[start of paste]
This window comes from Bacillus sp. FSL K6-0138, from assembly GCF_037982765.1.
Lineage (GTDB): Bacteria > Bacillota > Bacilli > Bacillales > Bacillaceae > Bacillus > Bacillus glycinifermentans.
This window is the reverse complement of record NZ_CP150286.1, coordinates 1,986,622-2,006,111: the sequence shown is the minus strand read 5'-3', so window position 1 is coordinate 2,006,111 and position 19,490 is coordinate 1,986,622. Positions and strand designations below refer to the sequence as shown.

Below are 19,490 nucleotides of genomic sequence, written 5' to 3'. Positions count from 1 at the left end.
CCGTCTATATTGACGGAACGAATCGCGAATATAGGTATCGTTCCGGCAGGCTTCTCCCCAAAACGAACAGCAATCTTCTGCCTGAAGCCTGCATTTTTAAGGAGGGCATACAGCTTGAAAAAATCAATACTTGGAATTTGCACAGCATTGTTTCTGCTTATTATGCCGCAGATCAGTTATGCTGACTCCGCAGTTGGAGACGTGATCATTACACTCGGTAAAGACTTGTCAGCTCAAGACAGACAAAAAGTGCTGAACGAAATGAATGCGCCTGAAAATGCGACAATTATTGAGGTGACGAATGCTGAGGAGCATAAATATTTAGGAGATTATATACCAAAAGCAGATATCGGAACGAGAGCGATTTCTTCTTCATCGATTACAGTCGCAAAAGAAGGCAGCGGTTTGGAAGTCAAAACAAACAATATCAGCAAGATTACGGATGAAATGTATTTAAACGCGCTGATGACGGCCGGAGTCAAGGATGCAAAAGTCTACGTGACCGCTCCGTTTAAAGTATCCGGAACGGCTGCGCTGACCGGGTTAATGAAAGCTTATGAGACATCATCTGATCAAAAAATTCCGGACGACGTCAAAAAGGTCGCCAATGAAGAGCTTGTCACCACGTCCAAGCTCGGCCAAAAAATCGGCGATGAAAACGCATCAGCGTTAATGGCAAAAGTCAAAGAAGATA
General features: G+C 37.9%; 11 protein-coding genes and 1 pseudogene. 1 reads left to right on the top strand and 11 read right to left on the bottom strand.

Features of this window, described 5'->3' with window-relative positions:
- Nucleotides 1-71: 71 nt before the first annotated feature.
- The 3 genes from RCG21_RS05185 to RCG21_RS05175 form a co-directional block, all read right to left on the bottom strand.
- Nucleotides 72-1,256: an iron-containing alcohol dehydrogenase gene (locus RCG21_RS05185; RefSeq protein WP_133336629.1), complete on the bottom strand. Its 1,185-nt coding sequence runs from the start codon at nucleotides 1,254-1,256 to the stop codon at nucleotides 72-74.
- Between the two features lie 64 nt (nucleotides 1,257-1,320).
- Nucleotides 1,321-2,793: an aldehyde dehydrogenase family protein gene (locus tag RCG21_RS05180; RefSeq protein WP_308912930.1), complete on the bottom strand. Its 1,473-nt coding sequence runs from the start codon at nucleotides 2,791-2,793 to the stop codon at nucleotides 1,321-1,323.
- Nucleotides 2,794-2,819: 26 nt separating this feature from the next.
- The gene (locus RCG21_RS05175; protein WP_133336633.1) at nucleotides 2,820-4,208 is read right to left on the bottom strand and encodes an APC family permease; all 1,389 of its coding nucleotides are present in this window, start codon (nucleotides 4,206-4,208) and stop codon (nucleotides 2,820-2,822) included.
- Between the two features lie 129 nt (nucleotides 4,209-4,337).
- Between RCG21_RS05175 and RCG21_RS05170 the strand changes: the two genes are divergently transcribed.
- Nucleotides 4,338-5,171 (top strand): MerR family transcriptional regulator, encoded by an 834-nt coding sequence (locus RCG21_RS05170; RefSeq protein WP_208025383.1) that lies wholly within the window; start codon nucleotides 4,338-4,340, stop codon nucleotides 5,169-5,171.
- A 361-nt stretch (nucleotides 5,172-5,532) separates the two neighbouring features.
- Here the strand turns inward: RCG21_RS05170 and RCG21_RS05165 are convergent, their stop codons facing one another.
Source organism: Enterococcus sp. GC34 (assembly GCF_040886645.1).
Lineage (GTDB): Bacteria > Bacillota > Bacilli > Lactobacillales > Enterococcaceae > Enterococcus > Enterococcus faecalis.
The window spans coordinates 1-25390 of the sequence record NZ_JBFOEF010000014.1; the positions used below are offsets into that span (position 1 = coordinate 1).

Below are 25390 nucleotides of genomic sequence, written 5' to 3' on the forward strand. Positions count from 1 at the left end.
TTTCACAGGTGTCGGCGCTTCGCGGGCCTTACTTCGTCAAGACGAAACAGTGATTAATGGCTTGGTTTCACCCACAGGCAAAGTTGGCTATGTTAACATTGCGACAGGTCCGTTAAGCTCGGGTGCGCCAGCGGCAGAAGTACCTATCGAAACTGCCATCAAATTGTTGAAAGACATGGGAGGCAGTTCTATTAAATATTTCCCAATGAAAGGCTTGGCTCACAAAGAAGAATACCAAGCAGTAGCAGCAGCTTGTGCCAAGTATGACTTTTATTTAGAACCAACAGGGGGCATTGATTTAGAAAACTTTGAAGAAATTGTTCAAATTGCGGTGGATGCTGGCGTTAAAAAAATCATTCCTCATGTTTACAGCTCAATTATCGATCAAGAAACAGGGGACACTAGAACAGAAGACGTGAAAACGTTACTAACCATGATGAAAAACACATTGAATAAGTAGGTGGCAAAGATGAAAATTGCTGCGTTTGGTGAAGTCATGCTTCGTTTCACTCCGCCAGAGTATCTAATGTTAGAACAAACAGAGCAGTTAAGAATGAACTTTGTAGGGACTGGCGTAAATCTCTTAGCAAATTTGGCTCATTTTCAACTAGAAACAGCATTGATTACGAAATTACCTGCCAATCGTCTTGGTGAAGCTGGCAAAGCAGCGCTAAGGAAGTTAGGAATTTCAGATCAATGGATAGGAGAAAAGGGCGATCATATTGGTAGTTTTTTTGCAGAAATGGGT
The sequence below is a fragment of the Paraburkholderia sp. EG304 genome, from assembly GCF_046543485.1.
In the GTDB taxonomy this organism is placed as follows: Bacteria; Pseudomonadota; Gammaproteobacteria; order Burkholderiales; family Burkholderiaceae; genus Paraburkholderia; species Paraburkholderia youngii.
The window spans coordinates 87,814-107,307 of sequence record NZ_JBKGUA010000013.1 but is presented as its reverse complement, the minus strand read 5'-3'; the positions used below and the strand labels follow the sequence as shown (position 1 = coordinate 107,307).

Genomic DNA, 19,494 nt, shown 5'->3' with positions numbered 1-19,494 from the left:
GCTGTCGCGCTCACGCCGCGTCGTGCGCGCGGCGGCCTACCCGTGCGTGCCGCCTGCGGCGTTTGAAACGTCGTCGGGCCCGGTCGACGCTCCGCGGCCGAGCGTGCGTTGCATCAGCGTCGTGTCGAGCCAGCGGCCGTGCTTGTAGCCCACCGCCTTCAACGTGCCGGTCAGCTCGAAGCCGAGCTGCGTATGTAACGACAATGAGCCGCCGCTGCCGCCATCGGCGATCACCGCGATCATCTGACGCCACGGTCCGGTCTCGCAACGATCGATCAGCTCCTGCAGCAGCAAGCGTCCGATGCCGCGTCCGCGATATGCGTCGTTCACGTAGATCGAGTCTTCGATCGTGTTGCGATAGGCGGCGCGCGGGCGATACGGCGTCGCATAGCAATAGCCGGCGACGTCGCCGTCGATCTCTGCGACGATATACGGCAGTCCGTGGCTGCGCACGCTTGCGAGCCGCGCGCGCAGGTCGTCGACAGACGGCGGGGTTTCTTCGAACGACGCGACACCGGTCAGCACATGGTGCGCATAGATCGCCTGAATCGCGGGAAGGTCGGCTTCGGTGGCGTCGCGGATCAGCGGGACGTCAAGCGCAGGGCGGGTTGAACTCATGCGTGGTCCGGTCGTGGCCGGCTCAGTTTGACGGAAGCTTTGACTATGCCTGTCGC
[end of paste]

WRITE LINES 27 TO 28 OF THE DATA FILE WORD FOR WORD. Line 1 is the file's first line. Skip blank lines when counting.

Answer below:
The window spans coordinates 87,814-107,307 of sequence record NZ_JBKGUA010000013.1 but is presented as its reverse complement, the minus strand read 5'-3'; the positions used below and the strand labels follow the sequence as shown (position 1 = coordinate 107,307).

Genomic DNA, 19,494 nt, shown 5'->3' with positions numbered 1-19,494 from the left: